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    Bike-Sharing Demise Heralds ‘Age of Two Oligarchs’

    Amid the crash of China’s fourth-largest bike-sharing company, Bluegogo’s founder admits he made mistakes.

    One of China’s largest bike-sharing companies, Bluegogo, has become the latest casualty of the country’s cutthroat bike-sharing market, leaving both customers and staff out of pocket.

    In a statement published by tech news website on Thursday evening, Bluegogo’s founder, Li Gang, launched into an emotional apology, admitting he had made mistakes that led to the company’s downfall.

    “I was touched to know that many users regarded Bluegogo as [having] the best shared bikes,” Li wrote. “But no matter how good the bike is, without financial support and expertise in financial planning, the company is weak.”

    By the end of last month, Beijing-based Bluegogo had 2.23 million monthly active users in China, making it the country’s fourth-most-popular bike-sharing company after Mobike, Ofo, and Shanghai-headquartered Hellobike, according to Beijing-based research firm Analysys. Li’s statement comes about two weeks after Chinese media reported that Bluegogo users were having trouble withdrawing their 199 yuan ($30) deposits.

    Bluegogo — which also operated in the United States — spent several million yuan earlier in the year manufacturing more bikes in a bid to grow its share of China’s competitive bike-sharing industry, Li said. The expense appeared to put a financial strain on the company, and fundraising efforts to fix the problem failed, he added.

    “As the capital market calmed down and other incidents dealt a blow to the company, the fundraising fell through,” Li wrote, adding that Bluegogo had lost the chance to merge with a competitor. He talked to investors from more than 100 fund firms, but his efforts proved fruitless.

    Li also attributed the failed fundraising attempt to an ill-timed marketing campaign over the summer. On June 3, the app’s maps showed tank icons instead of bikes scattered through Beijing’s city center as part of an offer for customers to win headphones and fitness trackers.

    Sixth Tone’s calls to the company on Friday went unanswered, and a visit to Bluegogo’s Beijing office on Wednesday by Sixth Tone’s sister publication, The Paper, found the premises had been vacated. The company owed around 2 million yuan in rent, according to an employee of the building’s property management company.

    Bluegogo’s business has been handed over to bike-sharing competitor Sichuan Biker Technology, according to Li’s statement. Li said he would try to pay employees as soon as possible. Riders can still use Bluegogo’s services, but it’s still unclear whether they can get their money back — which caused some customers to feel left in the lurch.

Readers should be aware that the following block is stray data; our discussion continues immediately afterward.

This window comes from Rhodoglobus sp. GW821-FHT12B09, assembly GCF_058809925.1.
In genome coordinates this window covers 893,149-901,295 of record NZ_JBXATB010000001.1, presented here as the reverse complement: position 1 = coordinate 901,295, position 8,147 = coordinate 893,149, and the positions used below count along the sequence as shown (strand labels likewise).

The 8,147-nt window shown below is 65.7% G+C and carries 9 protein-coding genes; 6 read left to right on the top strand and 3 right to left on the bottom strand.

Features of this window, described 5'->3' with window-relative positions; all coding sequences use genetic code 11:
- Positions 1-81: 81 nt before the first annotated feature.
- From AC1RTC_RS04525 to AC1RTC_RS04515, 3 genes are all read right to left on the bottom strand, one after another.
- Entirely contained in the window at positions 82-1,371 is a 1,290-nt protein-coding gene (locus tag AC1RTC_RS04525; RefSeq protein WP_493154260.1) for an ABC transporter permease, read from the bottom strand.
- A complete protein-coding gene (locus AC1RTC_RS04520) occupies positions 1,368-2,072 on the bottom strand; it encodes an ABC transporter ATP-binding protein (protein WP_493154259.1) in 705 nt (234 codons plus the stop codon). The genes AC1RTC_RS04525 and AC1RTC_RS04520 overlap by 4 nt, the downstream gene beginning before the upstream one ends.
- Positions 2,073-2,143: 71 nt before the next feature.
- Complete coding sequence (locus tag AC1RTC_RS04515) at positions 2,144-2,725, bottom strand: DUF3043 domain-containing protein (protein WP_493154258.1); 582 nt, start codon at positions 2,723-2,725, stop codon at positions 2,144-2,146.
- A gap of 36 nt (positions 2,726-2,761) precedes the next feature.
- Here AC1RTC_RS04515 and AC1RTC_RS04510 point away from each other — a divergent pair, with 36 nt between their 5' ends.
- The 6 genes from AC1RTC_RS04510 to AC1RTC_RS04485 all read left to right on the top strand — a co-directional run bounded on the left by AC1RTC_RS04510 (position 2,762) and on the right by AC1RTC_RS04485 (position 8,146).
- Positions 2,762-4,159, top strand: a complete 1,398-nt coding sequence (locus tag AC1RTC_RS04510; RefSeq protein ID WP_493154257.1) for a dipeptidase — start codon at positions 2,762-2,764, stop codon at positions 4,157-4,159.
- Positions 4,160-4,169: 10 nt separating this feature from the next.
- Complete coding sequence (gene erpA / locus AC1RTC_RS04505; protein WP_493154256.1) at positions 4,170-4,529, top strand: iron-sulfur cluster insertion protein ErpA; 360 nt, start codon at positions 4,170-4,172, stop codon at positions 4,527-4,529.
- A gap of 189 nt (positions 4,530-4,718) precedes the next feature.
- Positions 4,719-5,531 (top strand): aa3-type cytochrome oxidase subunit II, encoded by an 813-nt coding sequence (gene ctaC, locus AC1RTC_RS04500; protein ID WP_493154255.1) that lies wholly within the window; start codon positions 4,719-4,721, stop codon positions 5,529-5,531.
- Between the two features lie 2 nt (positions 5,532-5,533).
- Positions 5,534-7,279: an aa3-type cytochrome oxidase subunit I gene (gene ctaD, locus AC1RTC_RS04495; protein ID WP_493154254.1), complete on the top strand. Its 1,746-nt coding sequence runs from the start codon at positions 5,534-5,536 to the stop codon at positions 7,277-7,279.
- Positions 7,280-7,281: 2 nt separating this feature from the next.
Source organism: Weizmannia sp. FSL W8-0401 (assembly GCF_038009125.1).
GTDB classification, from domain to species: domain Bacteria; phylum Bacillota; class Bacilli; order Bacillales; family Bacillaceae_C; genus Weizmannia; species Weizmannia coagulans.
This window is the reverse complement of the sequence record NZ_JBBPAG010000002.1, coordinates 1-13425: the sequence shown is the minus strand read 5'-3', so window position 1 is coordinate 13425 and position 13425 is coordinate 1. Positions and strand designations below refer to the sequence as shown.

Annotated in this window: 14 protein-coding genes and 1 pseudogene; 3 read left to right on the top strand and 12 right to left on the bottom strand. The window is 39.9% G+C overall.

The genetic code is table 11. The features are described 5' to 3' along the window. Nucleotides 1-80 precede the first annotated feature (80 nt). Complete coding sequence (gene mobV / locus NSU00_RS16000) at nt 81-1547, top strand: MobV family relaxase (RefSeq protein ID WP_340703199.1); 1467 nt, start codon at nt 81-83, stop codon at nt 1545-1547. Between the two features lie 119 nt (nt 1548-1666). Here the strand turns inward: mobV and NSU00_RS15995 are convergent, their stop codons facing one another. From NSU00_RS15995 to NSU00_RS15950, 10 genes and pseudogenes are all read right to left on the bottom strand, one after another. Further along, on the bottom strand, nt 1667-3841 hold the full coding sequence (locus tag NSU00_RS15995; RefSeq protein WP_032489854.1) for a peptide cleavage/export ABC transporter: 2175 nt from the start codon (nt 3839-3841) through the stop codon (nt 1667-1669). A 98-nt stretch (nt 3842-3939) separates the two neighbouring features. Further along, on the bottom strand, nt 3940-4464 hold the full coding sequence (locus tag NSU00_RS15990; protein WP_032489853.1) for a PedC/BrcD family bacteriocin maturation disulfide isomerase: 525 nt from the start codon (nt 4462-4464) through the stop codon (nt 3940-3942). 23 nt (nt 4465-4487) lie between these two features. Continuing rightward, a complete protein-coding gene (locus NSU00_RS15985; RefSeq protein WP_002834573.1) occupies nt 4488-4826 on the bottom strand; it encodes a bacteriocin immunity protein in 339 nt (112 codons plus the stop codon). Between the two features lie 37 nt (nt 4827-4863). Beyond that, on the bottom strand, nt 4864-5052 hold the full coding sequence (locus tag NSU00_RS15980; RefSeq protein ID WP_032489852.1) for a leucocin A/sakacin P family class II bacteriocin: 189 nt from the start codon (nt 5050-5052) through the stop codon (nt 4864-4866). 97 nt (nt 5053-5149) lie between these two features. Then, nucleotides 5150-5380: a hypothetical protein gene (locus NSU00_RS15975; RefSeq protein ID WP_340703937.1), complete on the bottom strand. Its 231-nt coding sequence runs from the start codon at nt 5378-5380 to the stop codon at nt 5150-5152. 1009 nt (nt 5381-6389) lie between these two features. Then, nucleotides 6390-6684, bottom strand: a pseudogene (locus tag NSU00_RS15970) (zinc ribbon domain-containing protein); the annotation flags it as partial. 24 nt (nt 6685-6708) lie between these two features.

“I only found out through Weibo yesterday that Bluegogo had gone out of business,” a netizen wrote on Chinese microblogging platform Weibo. “What about my money? Who can help me?”

    Bike-sharing rose to prominence in China last year, with colorful bikes clogging sidewalks and piling up outside subway stations in big cities. The dockless bikes allow users to locate and unlock a bike using their phone and park anywhere on the streets. Most shared bike apps require users to pay up to several hundred yuan as a deposit before their first ride.

    But after a year of explosive growth, the gap between the industry’s giants and smaller players has widened, as Mobike and Ofo — the country’s biggest shared-bike companies — continue to rake in billions of dollars while a slew of smaller players run out of juice.

    The industry witnessed its first casualty in June, when Wukong Bike, based in the southwestern megacity of Chongqing, went out of business after just six months of operation. Another struggling shared bike app, CoolQi, is making its users travel to Beijing to recover their deposits.

    “The dust began to settle toward the end of the summer, as we saw more and more small- and medium-sized businesses exit the market,” said industry analyst Wang Huie. “Now, it’s the age of two oligarchs.”

    Wang attributed Bluegogo’s demise to its failure to secure a larger share of the market in its early days. “The business model is really easy: The more market share you have, the longer you’re likely to exist, and the more money you’ll raise from investors.”

    Bluegogo was founded in late 2016, and its services were available in a number cities, including Beijing, Shenzhen, and Chengdu. It raised 400 million yuan in January and expanded into San Francisco the same month.

    In the future, it will only get more difficult for small shared-bike companies, Wang predicted. “The window has closed for small and midsize companies,” she said.

    Editor: Julia Hollingsworth.

    (Header image: A woman scans a QR code to unlock a shared bike in Anqing, Anhui province, Nov. 16, 2017. Jia Tianyong/VCG)